SENDA: Exploring a new way for hikers to connect with nature

Time: april 2019 - August 2019

Case Study Focus: User Research, Usability Testing, User Flows, Wireframing, High Resolution Prototyping.

Tool: Sketch, Invision


Springboard Bootcamp Project. This year, I made a long hike, I got a little bit thoughtful about life and the idea of our relationship with nature. Specially when your life is completely focused on tech.


I absolutely love going on hikes but I have no clue about whatever is surrounding me. I love seeing amazing landscapes but I could not name three types of trees. I absolutely love nature but the only thing I know about it is what I remember from middle school...


The problem


So I guess you already kind of know where I’m going, and before you think that I’m ‘just a tree hugger’, I have and had to ask myself how can I say I love something that I don’t really know? Isn’t that like a red flag? Toxic relationship?


Problem? What?


Before getting absolutely crazy and start building new technologies, as if someone was paying me, I did some homework and asked myself a couple of questions:


  • Is this just my problem or there are other people experiencing the same? 

  • Did someone notice this problem before me?

  • Am I able to set aside my points of view and understand the needs of the hikers?

  • How do I translate my ideas into a product?


For answering these questions and to gain a deeper understanding of the problem I used the following research methods (This is a summary of the topics you will find in this case study):


  1. Secondary research,to get a better understanding of my posible users and the problem space where my problem exists

  2. Competitive research, to find out what other products are out there that aretrying to solve this same problem.

  3. Primary research, including screening and interviews. In order to set my own point of view aside and get to know the real user. 

  4. Synthesize my research,giving sense to all the data I collected while conducting research so I can move on to the

  5. ideation stage of the design process.


My problem exists.


It was challenging to find previous research studies about my specific problem BUT that didn’t mean there was nothing out there that could be useful. I reviewed previous research findings to gain a broad understanding of the hiker, being more specific, I tried by reviewing hiking blogs, social media comments, hiking podcasts…etc., to know Who are the hikers (user),why do they hike (goals) and how do they hike (environment).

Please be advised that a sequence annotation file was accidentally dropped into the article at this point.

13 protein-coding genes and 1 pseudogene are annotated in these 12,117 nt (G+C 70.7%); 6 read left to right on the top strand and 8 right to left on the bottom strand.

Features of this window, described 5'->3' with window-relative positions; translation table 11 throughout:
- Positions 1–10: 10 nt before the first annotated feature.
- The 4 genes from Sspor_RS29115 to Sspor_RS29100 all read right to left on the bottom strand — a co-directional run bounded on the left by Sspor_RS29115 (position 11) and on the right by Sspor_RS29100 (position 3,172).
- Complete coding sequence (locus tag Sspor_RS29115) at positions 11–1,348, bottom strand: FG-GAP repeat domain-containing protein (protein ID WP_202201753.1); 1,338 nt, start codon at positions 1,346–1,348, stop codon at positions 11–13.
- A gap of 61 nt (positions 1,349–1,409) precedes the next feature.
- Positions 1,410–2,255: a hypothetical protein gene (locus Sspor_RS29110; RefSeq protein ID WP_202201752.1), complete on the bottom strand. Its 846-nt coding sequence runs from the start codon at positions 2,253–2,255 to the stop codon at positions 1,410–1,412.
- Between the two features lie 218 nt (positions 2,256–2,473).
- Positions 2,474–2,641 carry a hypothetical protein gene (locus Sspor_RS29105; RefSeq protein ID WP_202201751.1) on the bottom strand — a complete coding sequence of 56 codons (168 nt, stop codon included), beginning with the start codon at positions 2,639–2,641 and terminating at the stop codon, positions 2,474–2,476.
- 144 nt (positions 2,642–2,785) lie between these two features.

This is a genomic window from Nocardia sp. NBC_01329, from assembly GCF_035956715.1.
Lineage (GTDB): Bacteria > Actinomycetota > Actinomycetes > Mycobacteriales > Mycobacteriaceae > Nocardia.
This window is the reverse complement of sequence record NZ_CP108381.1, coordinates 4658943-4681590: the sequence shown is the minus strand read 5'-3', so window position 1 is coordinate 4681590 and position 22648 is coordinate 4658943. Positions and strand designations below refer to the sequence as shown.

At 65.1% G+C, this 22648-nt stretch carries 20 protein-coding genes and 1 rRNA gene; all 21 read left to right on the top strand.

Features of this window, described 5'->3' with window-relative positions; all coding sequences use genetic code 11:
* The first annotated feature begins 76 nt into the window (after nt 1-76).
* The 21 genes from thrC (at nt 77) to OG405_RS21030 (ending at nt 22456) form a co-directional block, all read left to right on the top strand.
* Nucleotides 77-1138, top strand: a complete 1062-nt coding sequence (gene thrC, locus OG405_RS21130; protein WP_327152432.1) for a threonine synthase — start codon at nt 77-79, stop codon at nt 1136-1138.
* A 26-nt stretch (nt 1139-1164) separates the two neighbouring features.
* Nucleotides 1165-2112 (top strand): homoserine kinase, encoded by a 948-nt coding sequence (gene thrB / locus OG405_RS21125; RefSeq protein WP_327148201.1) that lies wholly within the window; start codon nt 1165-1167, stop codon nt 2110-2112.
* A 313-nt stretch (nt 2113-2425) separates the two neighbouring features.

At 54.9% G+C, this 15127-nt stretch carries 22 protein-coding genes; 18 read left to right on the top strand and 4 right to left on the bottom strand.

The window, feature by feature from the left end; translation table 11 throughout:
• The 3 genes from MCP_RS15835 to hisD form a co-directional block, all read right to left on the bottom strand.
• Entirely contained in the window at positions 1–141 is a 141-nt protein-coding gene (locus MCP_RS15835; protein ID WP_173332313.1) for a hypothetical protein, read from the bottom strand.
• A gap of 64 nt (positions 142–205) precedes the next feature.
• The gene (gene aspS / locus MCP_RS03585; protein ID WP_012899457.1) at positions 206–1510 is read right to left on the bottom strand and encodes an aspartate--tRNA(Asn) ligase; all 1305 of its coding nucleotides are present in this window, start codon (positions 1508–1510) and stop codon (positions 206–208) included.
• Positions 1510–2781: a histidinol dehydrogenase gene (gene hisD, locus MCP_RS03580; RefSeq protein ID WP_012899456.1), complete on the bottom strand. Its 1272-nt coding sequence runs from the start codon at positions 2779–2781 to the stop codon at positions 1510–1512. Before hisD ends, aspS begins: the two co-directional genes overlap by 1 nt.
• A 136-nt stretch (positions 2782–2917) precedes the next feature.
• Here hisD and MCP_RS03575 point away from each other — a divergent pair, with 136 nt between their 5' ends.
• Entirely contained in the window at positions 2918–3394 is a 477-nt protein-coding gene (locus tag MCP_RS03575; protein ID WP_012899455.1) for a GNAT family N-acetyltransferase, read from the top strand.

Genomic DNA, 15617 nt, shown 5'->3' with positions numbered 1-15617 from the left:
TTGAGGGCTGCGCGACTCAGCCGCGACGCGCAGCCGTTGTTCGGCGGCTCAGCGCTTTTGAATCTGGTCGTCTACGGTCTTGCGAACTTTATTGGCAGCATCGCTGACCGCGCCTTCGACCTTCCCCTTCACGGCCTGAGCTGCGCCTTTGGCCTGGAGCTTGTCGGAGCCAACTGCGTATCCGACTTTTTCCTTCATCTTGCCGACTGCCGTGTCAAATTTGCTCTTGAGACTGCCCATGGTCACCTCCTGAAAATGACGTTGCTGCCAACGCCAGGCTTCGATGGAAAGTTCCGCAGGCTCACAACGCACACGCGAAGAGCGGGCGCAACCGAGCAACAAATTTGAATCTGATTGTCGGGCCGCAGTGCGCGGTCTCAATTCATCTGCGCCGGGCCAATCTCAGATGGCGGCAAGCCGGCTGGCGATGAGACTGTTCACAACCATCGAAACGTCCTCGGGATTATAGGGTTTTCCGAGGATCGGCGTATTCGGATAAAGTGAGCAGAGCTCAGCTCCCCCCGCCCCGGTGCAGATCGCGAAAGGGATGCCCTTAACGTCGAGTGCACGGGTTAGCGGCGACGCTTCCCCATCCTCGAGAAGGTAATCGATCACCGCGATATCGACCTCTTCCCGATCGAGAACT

Who are the hikers, their goals and environment

More than anything what I did was reading a bunch of personal feelings (hiker feelings), some not so personal, and create a venn diagram that describes the hiker: their goals and the environment where the action occurs.

This information led me to the following statement: No matter what type of hiker you are, the need of being outside the modern world and connect with nature was a transversal feeling. 


Screenshot from a Buzzfeed article with the most amazing hikes in USA

So, my problem exists, hikers are fast to say they’re ‘nature lovers’ but it was difficult to find something that associate them with knowing or even have interest in knowing about nature.


Is there someone doing something?


Looking for current products in the hiking community enverionment was super helpful in order to understand where should Senda stand. For finding the right products I joined some hiking communities on Facebook, Slack and Meetup and I also did a little research in Apple store to see the recommendations they had. I chose six different apps and organized them but what I thought was their goal and what was the source of the information in the app.

- Trail centered vs. Tracking centered - Official info vs. User info

After this analysis, I did an Heuristic competitors analysis of my top 3 favorite hiking apps, if you want to see more about that you can click here. I will be mentioning some interesting points of this analysis on my ideation/visual design process. 


Setting my point of view aside: defining my user


This was — aside from the visual design part  — one of my favorite parts of the whole project.


My plan:


Step 1. Create a screener survey to find participants for my research

I used snowball strategy for recruiting people so it was mandatory to have this question

My ideal hiker main objective should be associated to nature

The screener also gave me some pretty interesting metrics about the hiker problems and habits when hiking. 


Focus on: How do they feel about using apps while hiking? (Nature - tecnology relationship)

Focus on: What information about hikes they are interested in knowing? (Nature - knowedelge)

Step 2. Interview the hikers


The interviewing process was great, I collected crazy amounts of data from only 5 participants. The interview focused in three main topics:

1. User research and sharing habits  2. User relationship with nature 3. User common problems


The following statement could refined one of the most important things from the users’ mind:

Users don’t realize how much they care about the nature that surrounds them while hiking.

So, the hikers do love being around nature but they don’t know nature, and most important they seemed uninterested on it